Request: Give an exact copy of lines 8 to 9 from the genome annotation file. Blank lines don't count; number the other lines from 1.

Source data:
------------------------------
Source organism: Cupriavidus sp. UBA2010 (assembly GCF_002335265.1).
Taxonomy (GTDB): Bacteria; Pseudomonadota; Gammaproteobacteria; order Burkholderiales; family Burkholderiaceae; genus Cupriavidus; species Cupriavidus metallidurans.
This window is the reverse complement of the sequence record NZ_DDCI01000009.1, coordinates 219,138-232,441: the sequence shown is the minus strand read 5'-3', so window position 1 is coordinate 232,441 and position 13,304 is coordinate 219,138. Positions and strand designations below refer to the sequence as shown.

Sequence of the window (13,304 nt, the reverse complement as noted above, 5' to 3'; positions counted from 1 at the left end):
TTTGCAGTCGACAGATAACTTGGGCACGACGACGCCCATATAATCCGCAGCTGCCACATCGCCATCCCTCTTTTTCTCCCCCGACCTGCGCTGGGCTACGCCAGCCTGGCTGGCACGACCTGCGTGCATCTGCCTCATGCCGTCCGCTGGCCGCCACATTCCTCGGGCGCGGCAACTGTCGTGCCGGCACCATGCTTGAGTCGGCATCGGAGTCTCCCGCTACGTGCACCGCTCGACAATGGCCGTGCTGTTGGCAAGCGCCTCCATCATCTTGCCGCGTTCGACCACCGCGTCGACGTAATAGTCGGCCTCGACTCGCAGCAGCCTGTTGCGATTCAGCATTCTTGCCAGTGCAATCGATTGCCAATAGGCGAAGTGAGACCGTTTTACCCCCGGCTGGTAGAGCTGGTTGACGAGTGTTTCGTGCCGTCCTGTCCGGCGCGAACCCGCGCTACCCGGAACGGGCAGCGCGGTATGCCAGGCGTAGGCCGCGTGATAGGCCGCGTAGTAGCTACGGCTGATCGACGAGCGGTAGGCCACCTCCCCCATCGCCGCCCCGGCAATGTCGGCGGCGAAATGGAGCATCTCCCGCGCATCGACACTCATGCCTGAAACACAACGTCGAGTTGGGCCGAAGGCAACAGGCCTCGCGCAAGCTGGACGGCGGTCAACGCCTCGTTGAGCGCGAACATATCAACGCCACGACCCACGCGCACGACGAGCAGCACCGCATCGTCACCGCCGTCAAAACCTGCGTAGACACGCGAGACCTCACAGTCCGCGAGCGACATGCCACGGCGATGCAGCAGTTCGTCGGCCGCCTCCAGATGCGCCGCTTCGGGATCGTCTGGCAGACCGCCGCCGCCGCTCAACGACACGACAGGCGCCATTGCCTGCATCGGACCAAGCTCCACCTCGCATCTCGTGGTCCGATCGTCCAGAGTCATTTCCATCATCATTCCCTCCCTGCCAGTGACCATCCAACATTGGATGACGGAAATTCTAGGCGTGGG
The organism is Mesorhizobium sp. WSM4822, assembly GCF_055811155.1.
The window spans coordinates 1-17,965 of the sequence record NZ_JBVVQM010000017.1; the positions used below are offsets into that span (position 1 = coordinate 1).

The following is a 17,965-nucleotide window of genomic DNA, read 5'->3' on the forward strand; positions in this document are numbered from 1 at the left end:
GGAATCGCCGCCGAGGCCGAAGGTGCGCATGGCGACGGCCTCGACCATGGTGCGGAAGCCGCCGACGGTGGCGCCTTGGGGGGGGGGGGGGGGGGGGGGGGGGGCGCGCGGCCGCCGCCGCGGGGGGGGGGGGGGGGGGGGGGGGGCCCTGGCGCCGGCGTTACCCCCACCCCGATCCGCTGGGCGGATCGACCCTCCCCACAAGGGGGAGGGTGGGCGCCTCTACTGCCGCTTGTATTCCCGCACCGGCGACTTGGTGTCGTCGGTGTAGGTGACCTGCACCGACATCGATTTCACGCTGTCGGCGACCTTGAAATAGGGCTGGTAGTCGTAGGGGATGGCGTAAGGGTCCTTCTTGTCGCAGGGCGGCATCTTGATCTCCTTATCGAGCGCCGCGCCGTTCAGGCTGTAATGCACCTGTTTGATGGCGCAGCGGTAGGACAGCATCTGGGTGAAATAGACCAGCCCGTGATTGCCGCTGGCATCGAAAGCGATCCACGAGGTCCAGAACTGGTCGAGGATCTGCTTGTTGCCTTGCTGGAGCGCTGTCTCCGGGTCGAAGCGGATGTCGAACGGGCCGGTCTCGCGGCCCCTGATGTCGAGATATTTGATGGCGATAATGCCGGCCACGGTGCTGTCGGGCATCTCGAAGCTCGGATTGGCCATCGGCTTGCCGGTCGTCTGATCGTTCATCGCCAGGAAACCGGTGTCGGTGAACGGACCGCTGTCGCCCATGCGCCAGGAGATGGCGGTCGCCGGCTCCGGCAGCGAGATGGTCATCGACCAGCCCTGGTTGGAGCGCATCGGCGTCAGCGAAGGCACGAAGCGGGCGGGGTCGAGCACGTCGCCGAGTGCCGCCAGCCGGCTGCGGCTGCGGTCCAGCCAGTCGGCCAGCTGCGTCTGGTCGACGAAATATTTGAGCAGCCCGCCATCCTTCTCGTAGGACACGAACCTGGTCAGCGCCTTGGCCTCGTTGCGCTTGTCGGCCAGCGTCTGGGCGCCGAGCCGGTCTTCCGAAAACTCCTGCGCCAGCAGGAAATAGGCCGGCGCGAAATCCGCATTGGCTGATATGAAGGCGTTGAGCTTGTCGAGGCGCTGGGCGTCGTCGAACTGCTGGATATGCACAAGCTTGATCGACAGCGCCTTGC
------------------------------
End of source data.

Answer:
The following is a 17,965-nucleotide window of genomic DNA, read 5'->3' on the forward strand; positions in this document are numbered from 1 at the left end:
GGAATCGCCGCCGAGGCCGAAGGTGCGCATGGCGACGGCCTCGACCATGGTGCGGAAGCCGCCGACGGTGGCGCCTTGGGGGGGGGGGGGGGGGGGGGGGGGGGCGCGCGGCCGCCGCCGCGGGGGGGGGGGGGGGGGGGGGGGGGCCCTGGCGCCGGCGTTACCCCCACCCCGATCCGCTGGGCGGATCGACCCTCCCCACAAGGGGGAGGGTGGGCGCCTCTACTGCCGCTTGTATTCCCGCACCGGCGACTTGGTGTCGTCGGTGTAGGTGACCTGCACCGACATCGATTTCACGCTGTCGGCGACCTTGAAATAGGGCTGGTAGTCGTAGGGGATGGCGTAAGGGTCCTTCTTGTCGCAGGGCGGCATCTTGATCTCCTTATCGAGCGCCGCGCCGTTCAGGCTGTAATGCACCTGTTTGATGGCGCAGCGGTAGGACAGCATCTGGGTGAAATAGACCAGCCCGTGATTGCCGCTGGCATCGAAAGCGATCCACGAGGTCCAGAACTGGTCGAGGATCTGCTTGTTGCCTTGCTGGAGCGCTGTCTCCGGGTCGAAGCGGATGTCGAACGGGCCGGTCTCGCGGCCCCTGATGTCGAGATATTTGATGGCGATAATGCCGGCCACGGTGCTGTCGGGCATCTCGAAGCTCGGATTGGCCATCGGCTTGCCGGTCGTCTGATCGTTCATCGCCAGGAAACCGGTGTCGGTGAACGGACCGCTGTCGCCCATGCGCCAGGAGATGGCGGTCGCCGGCTCCGGCAGCGAGATGGTCATCGACCAGCCCTGGTTGGAGCGCATCGGCGTCAGCGAAGGCACGAAGCGGGCGGGGTCGAGCACGTCGCCGAGTGCCGCCAGCCGGCTGCGGCTGCGGTCCAGCCAGTCGGCCAGCTGCGTCTGGTCGACGAAATATTTGAGCAGCCCGCCATCCTTCTCGTAGGACACGAACCTGGTCAGCGCCTTGGCCTCGTTGCGCTTGTCGGCCAGCGTCTGGGCGCCGAGCCGGTCTTCCGAAAACTCCTGCGCCAGCAGGAAATAGGCCGGCGCGAAATCCGCATTGGCTGATATGAAGGCGTTGAGCTTGTCGAGGCGCTGGGCGTCGTCGAACTGCTGGATATGCACAAGCTTGATCGACAGCGCCTTGC